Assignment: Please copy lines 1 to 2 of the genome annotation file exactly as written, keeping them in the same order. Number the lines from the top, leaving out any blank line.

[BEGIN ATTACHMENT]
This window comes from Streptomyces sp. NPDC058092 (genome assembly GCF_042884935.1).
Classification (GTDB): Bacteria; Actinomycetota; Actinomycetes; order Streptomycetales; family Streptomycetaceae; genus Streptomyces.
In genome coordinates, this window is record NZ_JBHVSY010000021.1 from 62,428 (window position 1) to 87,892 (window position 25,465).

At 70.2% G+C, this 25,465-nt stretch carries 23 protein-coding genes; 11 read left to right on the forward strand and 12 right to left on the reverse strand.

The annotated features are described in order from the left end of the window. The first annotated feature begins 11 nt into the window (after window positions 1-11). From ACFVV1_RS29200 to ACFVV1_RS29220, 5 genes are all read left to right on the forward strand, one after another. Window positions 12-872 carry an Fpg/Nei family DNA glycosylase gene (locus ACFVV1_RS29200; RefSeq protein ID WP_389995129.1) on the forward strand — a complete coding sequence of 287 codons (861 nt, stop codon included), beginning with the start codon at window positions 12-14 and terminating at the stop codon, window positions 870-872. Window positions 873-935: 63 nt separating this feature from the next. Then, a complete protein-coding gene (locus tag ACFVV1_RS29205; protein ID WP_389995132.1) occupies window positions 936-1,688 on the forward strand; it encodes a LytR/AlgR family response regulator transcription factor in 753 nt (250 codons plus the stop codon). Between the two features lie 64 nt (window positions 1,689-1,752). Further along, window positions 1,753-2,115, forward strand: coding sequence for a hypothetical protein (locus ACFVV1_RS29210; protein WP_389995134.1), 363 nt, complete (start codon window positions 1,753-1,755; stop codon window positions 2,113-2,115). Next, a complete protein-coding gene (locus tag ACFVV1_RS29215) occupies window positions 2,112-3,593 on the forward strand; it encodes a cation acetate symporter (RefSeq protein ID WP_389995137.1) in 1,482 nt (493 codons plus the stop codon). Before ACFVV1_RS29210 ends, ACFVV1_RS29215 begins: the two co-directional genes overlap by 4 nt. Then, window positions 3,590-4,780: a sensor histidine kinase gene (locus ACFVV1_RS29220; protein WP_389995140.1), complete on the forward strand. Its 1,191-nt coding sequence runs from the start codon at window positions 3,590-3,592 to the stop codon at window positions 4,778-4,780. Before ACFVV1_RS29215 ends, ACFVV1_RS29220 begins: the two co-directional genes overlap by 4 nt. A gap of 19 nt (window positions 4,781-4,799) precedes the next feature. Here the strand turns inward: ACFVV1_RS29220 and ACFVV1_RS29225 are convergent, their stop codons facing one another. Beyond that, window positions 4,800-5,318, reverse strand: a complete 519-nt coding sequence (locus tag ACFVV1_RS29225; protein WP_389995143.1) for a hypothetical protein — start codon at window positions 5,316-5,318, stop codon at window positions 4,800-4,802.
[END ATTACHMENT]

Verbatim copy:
This window comes from Streptomyces sp. NPDC058092 (genome assembly GCF_042884935.1).
Classification (GTDB): Bacteria; Actinomycetota; Actinomycetes; order Streptomycetales; family Streptomycetaceae; genus Streptomyces.